A foreigner, or stranger, yea, though a proselyte. For,
1. They are oft called by this name, as Genesis 17:12; Ruth 2:10.
2. Though proselytes were admitted to the church privileges of the Israelites, yet they were not admitted to all their civil immunities or privileges. See 1 Chronicles 22:2; 2 Chronicles 2:17.
3. Such were not then freed from their personal debt, to wit, of their service, Leviticus 25:44; Deuteronomy 15:12; Jeremiah 34:14, therefore not from their real debt.
That which is thine, to wit, by right, though lent to him.
When there shall be no poor: so the words are an exception to the foregoing clause, which they restrain to the poor, and imply that if his brother was rich, he might exact his debt of him in that year. And indeed this law seems to be chiefly, if not wholly, designed and given in favour to the poor and to the borrower, as is manifest from Deuteronomy 15:6-11. But the words are and may be rendered thus, as in the margin of our Bibles, To the end that there be no poor among you. And so they contain a reason of this law, to wit, that none be impoverished and ruined by a rigid and unseasonable exaction of debts. They may also be translated thus, Nevertheless of a truth, or assuredly, (as the particle chi is oft used,) there shall be no poor along you; and the sense may be this, Though I impose this law upon you, which may seem hard and grievous, yet the truth is, supposing your performance of the conditions of God’s covenant, you shall not have any great occasion to exercise your charity and kindness in this matter, for God will greatly bless you, &c., so as you shall be in a capacity of lending, and few or none of you will have need to borrow, and thereby to expose his brethren to the inconvenience and burden of this law. Thus the connexion is plain and easy, both with the foregoing and following words.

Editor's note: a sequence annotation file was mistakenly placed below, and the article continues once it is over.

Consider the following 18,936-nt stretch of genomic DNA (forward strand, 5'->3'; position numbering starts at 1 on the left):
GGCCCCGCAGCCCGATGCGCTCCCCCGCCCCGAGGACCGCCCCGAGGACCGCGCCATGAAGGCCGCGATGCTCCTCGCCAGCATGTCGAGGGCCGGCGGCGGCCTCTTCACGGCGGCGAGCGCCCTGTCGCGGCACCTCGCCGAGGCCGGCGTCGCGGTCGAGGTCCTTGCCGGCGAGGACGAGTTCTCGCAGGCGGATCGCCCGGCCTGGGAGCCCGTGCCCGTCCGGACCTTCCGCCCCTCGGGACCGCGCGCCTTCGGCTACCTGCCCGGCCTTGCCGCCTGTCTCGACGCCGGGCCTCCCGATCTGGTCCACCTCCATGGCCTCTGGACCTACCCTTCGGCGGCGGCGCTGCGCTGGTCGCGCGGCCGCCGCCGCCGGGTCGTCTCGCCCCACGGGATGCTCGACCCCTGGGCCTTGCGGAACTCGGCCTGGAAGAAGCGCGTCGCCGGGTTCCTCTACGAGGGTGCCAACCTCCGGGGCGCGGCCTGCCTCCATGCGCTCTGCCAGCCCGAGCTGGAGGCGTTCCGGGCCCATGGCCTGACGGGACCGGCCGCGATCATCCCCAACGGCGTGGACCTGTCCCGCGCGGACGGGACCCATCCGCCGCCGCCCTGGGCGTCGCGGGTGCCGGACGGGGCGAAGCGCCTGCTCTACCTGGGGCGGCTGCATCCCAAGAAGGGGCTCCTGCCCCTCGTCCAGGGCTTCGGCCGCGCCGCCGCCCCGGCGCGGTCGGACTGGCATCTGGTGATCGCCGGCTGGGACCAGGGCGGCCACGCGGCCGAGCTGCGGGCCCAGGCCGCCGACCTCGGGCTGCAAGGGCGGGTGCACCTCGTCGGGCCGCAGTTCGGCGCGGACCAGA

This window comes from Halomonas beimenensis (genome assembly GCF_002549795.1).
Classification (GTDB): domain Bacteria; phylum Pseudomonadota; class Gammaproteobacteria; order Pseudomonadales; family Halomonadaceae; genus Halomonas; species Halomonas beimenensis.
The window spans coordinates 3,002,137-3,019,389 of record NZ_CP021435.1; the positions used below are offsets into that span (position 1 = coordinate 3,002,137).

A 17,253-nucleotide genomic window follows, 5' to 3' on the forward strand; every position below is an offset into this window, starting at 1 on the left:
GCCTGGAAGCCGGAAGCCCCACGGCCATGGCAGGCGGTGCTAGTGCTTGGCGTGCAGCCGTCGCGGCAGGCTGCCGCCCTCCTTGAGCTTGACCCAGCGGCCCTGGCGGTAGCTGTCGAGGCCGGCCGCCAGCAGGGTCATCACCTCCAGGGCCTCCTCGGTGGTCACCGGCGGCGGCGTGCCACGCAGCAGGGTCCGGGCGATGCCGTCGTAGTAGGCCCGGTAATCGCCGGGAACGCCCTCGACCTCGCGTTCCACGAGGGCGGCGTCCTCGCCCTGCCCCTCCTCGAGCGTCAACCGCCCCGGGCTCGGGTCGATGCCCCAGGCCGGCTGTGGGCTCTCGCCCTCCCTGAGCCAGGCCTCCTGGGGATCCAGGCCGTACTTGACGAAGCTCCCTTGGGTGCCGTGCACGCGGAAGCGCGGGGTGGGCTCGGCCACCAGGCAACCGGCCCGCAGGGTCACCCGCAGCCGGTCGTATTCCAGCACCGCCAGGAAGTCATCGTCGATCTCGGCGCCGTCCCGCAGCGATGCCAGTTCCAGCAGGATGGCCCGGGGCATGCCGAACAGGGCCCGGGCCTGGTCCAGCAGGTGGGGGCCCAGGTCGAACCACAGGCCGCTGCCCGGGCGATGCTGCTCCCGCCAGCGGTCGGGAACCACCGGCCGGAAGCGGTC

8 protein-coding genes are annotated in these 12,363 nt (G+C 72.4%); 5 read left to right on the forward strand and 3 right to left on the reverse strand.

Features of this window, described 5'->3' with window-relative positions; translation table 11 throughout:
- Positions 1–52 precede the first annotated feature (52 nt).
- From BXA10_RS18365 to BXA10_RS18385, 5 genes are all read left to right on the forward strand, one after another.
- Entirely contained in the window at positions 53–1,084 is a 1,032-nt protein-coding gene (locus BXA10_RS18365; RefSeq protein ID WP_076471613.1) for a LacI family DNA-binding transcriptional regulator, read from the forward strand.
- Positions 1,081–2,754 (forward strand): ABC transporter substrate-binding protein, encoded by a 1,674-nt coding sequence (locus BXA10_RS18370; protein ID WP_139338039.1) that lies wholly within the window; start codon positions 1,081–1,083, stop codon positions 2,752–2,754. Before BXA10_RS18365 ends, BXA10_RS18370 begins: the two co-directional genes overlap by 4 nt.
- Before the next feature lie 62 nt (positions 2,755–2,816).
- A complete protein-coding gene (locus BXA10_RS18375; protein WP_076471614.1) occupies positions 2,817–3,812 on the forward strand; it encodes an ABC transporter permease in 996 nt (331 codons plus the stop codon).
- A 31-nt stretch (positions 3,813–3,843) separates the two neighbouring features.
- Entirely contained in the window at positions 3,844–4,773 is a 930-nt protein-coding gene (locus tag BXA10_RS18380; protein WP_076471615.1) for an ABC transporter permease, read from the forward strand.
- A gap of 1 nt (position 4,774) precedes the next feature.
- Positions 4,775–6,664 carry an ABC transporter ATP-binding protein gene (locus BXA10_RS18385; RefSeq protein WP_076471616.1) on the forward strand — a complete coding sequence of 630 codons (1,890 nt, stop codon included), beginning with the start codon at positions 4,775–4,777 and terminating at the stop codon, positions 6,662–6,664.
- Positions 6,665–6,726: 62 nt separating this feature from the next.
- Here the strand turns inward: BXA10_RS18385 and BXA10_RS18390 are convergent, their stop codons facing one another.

Object. It is said, the poor should never cease, Deuteronomy 15:11.
Answ. That also is true, and affirmed by God, because he foresaw they would not perform their duty, and therefore would bereave themselves of the promised blessing.
The Lord shall greatly bless thee; and therefore this will be no great inconvenience nor burden to thee.
Thou shalt lend unto many; thou shalt be rich and able to lend not only to thy poor brother, but even to strangers of other nations, yea, to many of them.
Open thine hand wide unto him, i.e. deal bountifully and liberally with him, giving him as it were by handfuls.